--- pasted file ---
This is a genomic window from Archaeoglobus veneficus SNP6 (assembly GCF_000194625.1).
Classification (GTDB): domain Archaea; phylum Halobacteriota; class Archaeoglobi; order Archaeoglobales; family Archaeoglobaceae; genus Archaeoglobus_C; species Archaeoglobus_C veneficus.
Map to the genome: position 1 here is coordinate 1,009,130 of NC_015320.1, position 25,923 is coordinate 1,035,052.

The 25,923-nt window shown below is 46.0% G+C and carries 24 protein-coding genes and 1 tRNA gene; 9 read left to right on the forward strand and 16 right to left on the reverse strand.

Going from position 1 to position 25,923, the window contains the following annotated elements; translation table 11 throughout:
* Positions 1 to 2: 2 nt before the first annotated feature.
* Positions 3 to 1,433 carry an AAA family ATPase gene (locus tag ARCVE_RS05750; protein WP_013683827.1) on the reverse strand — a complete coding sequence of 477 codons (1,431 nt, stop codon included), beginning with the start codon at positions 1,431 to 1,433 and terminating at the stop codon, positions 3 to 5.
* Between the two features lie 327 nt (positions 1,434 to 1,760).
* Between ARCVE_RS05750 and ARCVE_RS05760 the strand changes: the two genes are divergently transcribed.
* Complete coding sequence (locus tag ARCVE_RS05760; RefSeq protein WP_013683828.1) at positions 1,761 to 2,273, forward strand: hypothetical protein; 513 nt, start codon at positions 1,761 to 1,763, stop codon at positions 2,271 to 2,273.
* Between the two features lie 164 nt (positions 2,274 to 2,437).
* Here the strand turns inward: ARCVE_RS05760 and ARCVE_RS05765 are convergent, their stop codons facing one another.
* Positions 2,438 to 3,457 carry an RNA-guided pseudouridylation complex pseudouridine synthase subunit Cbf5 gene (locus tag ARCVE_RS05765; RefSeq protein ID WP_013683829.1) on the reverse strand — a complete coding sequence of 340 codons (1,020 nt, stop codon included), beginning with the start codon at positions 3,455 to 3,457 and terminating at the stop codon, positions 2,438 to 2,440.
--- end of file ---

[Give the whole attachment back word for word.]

This is a genomic window from Archaeoglobus veneficus SNP6 (assembly GCF_000194625.1).
Classification (GTDB): domain Archaea; phylum Halobacteriota; class Archaeoglobi; order Archaeoglobales; family Archaeoglobaceae; genus Archaeoglobus_C; species Archaeoglobus_C veneficus.
Map to the genome: position 1 here is coordinate 1,009,130 of NC_015320.1, position 25,923 is coordinate 1,035,052.

The 25,923-nt window shown below is 46.0% G+C and carries 24 protein-coding genes and 1 tRNA gene; 9 read left to right on the forward strand and 16 right to left on the reverse strand.

Going from position 1 to position 25,923, the window contains the following annotated elements; translation table 11 throughout:
* Positions 1 to 2: 2 nt before the first annotated feature.
* Positions 3 to 1,433 carry an AAA family ATPase gene (locus tag ARCVE_RS05750; protein WP_013683827.1) on the reverse strand — a complete coding sequence of 477 codons (1,431 nt, stop codon included), beginning with the start codon at positions 1,431 to 1,433 and terminating at the stop codon, positions 3 to 5.
* Between the two features lie 327 nt (positions 1,434 to 1,760).
* Between ARCVE_RS05750 and ARCVE_RS05760 the strand changes: the two genes are divergently transcribed.
* Complete coding sequence (locus tag ARCVE_RS05760; RefSeq protein WP_013683828.1) at positions 1,761 to 2,273, forward strand: hypothetical protein; 513 nt, start codon at positions 1,761 to 1,763, stop codon at positions 2,271 to 2,273.
* Between the two features lie 164 nt (positions 2,274 to 2,437).
* Here the strand turns inward: ARCVE_RS05760 and ARCVE_RS05765 are convergent, their stop codons facing one another.
* Positions 2,438 to 3,457 carry an RNA-guided pseudouridylation complex pseudouridine synthase subunit Cbf5 gene (locus tag ARCVE_RS05765; RefSeq protein ID WP_013683829.1) on the reverse strand — a complete coding sequence of 340 codons (1,020 nt, stop codon included), beginning with the start codon at positions 3,455 to 3,457 and terminating at the stop codon, positions 2,438 to 2,440.